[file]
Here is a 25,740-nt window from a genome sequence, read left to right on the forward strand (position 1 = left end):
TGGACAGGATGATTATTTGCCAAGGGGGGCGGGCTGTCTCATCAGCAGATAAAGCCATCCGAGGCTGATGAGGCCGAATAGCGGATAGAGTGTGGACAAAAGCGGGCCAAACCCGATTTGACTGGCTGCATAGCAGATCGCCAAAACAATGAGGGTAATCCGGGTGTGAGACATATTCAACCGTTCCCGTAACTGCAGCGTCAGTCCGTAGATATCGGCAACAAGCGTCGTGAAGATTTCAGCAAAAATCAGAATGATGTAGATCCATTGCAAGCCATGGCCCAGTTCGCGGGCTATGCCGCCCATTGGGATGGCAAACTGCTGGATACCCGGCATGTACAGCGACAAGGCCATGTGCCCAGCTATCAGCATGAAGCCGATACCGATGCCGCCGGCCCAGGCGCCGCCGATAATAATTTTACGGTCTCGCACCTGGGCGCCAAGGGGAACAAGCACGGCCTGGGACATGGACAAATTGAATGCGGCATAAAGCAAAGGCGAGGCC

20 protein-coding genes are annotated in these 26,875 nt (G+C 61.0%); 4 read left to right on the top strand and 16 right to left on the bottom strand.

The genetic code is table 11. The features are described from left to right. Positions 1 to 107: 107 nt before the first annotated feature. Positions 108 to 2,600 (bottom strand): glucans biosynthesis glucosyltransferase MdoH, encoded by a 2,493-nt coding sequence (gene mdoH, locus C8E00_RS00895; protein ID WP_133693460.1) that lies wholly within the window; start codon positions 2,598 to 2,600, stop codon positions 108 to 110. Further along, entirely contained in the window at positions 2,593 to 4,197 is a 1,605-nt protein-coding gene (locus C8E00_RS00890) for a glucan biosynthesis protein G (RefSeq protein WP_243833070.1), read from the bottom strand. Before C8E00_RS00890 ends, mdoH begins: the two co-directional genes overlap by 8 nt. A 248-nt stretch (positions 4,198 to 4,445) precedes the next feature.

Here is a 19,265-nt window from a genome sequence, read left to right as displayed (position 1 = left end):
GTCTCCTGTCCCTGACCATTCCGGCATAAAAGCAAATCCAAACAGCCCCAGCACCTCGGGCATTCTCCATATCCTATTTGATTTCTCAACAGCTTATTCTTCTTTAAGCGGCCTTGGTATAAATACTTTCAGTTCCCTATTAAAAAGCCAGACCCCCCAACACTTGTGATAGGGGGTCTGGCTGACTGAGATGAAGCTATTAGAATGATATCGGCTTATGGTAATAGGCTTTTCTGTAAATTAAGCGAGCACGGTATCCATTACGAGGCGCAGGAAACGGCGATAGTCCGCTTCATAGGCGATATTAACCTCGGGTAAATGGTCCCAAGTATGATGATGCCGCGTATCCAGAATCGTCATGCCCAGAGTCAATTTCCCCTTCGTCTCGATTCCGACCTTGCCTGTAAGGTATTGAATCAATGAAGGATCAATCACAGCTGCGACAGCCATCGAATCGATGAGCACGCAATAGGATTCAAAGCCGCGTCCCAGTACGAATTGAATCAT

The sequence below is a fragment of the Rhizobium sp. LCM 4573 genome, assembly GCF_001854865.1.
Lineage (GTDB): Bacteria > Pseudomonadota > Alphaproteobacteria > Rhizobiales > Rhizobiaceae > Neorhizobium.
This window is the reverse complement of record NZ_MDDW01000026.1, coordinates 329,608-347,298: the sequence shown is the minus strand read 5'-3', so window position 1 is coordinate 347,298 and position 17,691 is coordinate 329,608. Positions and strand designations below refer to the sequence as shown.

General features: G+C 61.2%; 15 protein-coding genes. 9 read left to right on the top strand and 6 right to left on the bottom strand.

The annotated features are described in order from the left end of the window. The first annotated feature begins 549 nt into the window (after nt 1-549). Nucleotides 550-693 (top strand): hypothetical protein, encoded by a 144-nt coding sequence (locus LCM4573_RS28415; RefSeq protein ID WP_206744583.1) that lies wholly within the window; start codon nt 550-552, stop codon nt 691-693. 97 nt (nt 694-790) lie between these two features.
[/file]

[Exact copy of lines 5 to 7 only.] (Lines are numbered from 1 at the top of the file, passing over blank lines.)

Here is a 19,265-nt window from a genome sequence, read left to right as displayed (position 1 = left end):
GTCTCCTGTCCCTGACCATTCCGGCATAAAAGCAAATCCAAACAGCCCCAGCACCTCGGGCATTCTCCATATCCTATTTGATTTCTCAACAGCTTATTCTTCTTTAAGCGGCCTTGGTATAAATACTTTCAGTTCCCTATTAAAAAGCCAGACCCCCCAACACTTGTGATAGGGGGTCTGGCTGACTGAGATGAAGCTATTAGAATGATATCGGCTTATGGTAATAGGCTTTTCTGTAAATTAAGCGAGCACGGTATCCATTACGAGGCGCAGGAAACGGCGATAGTCCGCTTCATAGGCGATATTAACCTCGGGTAAATGGTCCCAAGTATGATGATGCCGCGTATCCAGAATCGTCATGCCCAGAGTCAATTTCCCCTTCGTCTCGATTCCGACCTTGCCTGTAAGGTATTGAATCAATGAAGGATCAATCACAGCTGCGACAGCCATCGAATCGATGAGCACGCAATAGGATTCAAAGCCGCGTCCCAGTACGAATTGAATCAT

The sequence below is a fragment of the Rhizobium sp. LCM 4573 genome, assembly GCF_001854865.1.